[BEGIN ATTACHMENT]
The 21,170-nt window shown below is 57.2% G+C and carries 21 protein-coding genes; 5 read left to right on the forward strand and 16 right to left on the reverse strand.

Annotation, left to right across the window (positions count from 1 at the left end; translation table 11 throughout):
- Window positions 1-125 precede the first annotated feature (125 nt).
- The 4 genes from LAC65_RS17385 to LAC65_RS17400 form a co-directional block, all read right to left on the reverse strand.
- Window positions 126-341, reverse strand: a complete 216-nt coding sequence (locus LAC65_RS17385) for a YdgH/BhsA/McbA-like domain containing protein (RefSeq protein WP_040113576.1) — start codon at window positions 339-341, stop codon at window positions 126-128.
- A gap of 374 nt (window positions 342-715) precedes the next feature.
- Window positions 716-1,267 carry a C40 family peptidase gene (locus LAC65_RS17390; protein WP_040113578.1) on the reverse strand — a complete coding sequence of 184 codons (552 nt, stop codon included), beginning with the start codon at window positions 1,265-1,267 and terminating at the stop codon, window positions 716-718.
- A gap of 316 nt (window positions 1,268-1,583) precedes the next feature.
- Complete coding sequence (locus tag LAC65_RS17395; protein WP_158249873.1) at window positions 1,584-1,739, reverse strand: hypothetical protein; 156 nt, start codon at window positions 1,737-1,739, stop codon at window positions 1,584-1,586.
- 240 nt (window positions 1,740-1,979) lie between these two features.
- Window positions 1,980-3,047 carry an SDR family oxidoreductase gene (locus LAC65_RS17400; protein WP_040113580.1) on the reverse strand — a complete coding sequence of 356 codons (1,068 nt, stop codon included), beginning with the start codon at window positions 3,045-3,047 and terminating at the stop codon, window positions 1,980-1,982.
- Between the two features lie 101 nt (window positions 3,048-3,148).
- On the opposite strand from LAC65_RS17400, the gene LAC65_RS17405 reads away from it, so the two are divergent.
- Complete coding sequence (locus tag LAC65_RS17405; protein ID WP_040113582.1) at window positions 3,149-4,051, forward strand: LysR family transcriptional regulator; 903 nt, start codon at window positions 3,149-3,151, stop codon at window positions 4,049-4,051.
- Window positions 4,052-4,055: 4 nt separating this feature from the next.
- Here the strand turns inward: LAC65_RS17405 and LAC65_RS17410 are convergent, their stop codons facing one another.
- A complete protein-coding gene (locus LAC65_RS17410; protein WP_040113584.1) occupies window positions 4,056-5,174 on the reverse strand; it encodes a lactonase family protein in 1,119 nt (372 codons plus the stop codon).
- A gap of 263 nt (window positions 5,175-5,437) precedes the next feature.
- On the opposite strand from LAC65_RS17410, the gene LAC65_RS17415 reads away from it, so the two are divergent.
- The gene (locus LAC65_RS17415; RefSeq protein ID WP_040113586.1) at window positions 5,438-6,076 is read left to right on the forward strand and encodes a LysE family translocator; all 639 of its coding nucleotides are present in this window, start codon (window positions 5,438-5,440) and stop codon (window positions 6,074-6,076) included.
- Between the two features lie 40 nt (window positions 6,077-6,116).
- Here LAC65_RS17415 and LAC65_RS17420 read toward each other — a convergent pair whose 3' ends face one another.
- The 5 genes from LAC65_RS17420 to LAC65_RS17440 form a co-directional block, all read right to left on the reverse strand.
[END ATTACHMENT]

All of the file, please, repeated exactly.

The 21,170-nt window shown below is 57.2% G+C and carries 21 protein-coding genes; 5 read left to right on the forward strand and 16 right to left on the reverse strand.

Annotation, left to right across the window (positions count from 1 at the left end; translation table 11 throughout):
- Window positions 1-125 precede the first annotated feature (125 nt).
- The 4 genes from LAC65_RS17385 to LAC65_RS17400 form a co-directional block, all read right to left on the reverse strand.
- Window positions 126-341, reverse strand: a complete 216-nt coding sequence (locus LAC65_RS17385) for a YdgH/BhsA/McbA-like domain containing protein (RefSeq protein WP_040113576.1) — start codon at window positions 339-341, stop codon at window positions 126-128.
- A gap of 374 nt (window positions 342-715) precedes the next feature.
- Window positions 716-1,267 carry a C40 family peptidase gene (locus LAC65_RS17390; protein WP_040113578.1) on the reverse strand — a complete coding sequence of 184 codons (552 nt, stop codon included), beginning with the start codon at window positions 1,265-1,267 and terminating at the stop codon, window positions 716-718.
- A gap of 316 nt (window positions 1,268-1,583) precedes the next feature.
- Complete coding sequence (locus tag LAC65_RS17395; protein WP_158249873.1) at window positions 1,584-1,739, reverse strand: hypothetical protein; 156 nt, start codon at window positions 1,737-1,739, stop codon at window positions 1,584-1,586.
- 240 nt (window positions 1,740-1,979) lie between these two features.
- Window positions 1,980-3,047 carry an SDR family oxidoreductase gene (locus LAC65_RS17400; protein WP_040113580.1) on the reverse strand — a complete coding sequence of 356 codons (1,068 nt, stop codon included), beginning with the start codon at window positions 3,045-3,047 and terminating at the stop codon, window positions 1,980-1,982.
- Between the two features lie 101 nt (window positions 3,048-3,148).
- On the opposite strand from LAC65_RS17400, the gene LAC65_RS17405 reads away from it, so the two are divergent.
- Complete coding sequence (locus tag LAC65_RS17405; protein ID WP_040113582.1) at window positions 3,149-4,051, forward strand: LysR family transcriptional regulator; 903 nt, start codon at window positions 3,149-3,151, stop codon at window positions 4,049-4,051.
- Window positions 4,052-4,055: 4 nt separating this feature from the next.
- Here the strand turns inward: LAC65_RS17405 and LAC65_RS17410 are convergent, their stop codons facing one another.
- A complete protein-coding gene (locus LAC65_RS17410; protein WP_040113584.1) occupies window positions 4,056-5,174 on the reverse strand; it encodes a lactonase family protein in 1,119 nt (372 codons plus the stop codon).
- A gap of 263 nt (window positions 5,175-5,437) precedes the next feature.
- On the opposite strand from LAC65_RS17410, the gene LAC65_RS17415 reads away from it, so the two are divergent.
- The gene (locus LAC65_RS17415; RefSeq protein ID WP_040113586.1) at window positions 5,438-6,076 is read left to right on the forward strand and encodes a LysE family translocator; all 639 of its coding nucleotides are present in this window, start codon (window positions 5,438-5,440) and stop codon (window positions 6,074-6,076) included.
- Between the two features lie 40 nt (window positions 6,077-6,116).
- Here LAC65_RS17415 and LAC65_RS17420 read toward each other — a convergent pair whose 3' ends face one another.
- The 5 genes from LAC65_RS17420 to LAC65_RS17440 form a co-directional block, all read right to left on the reverse strand.